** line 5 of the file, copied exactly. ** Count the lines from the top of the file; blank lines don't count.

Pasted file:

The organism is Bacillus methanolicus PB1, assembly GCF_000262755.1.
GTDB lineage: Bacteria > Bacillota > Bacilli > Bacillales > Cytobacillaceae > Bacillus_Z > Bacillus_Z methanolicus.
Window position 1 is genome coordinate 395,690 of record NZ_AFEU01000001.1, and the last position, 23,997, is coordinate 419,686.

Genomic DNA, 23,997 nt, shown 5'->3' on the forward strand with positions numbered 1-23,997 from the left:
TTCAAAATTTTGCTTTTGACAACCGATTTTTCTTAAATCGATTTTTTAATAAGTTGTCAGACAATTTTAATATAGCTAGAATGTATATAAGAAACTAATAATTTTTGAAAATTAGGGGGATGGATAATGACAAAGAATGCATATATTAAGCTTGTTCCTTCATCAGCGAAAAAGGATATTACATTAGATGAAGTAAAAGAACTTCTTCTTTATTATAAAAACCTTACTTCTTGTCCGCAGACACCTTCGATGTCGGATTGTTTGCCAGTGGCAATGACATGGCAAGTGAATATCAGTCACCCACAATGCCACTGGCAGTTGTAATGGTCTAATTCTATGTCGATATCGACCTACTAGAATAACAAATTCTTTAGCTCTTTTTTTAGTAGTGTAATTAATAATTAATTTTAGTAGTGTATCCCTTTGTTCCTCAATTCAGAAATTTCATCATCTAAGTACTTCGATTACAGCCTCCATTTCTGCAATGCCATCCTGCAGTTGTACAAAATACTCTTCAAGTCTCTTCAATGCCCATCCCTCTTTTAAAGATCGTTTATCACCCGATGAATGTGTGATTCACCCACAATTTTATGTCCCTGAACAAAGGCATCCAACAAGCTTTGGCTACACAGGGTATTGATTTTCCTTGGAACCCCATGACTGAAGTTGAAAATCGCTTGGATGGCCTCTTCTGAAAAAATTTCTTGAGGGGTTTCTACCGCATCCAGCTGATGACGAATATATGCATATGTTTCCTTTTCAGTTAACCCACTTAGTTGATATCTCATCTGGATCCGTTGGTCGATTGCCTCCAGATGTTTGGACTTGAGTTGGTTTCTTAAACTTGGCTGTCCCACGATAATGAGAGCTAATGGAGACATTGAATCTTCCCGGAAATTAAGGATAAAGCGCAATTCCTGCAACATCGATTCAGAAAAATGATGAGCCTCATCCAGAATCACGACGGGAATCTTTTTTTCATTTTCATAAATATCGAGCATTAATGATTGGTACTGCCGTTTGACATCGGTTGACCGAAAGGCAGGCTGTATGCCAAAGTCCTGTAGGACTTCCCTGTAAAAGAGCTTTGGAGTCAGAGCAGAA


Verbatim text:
TTCAAAATTTTGCTTTTGACAACCGATTTTTCTTAAATCGATTTTTTAATAAGTTGTCAGACAATTTTAATATAGCTAGAATGTATATAAGAAACTAATAATTTTTGAAAATTAGGGGGATGGATAATGACAAAGAATGCATATATTAAGCTTGTTCCTTCATCAGCGAAAAAGGATATTACATTAGATGAAGTAAAAGAACTTCTTCTTTATTATAAAAACCTTACTTCTTGTCCGCAGACACCTTCGATGTCGGATTGTTTGCCAGTGGCAATGACATGGCAAGTGAATATCAGTCACCCACAATGCCACTGGCAGTTGTAATGGTCTAATTCTATGTCGATATCGACCTACTAGAATAACAAATTCTTTAGCTCTTTTTTTAGTAGTGTAATTAATAATTAATTTTAGTAGTGTATCCCTTTGTTCCTCAATTCAGAAATTTCATCATCTAAGTACTTCGATTACAGCCTCCATTTCTGCAATGCCATCCTGCAGTTGTACAAAATACTCTTCAAGTCTCTTCAATGCCCATCCCTCTTTTAAAGATCGTTTATCACCCGATGAATGTGTGATTCACCCACAATTTTATGTCCCTGAACAAAGGCATCCAACAAGCTTTGGCTACACAGGGTATTGATTTTCCTTGGAACCCCATGACTGAAGTTGAAAATCGCTTGGATGGCCTCTTCTGAAAAAATTTCTTGAGGGGTTTCTACCGCATCCAGCTGATGACGAATATATGCATATGTTTCCTTTTCAGTTAACCCACTTAGTTGATATCTCATCTGGATCCGTTGGTCGATTGCCTCCAGATGTTTGGACTTGAGTTGGTTTCTTAAACTTGGCTGTCCCACGATAATGAGAGCTAATGGAGACATTGAATCTTCCCGGAAATTAAGGATAAAGCGCAATTCCTGCAACATCGATTCAGAAAAATGATGAGCCTCATCCAGAATCACGACGGGAATCTTTTTTTCATTTTCATAAATATCGAGCATTAATGATTGGTACTGCCGTTTGACATCGGTTGACCGAAAGGCAGGCTGTATGCCAAAGTCCTGTAGGACTTCCCTGTAAAAGAGCTTTGGAGTCAGAGCAGAA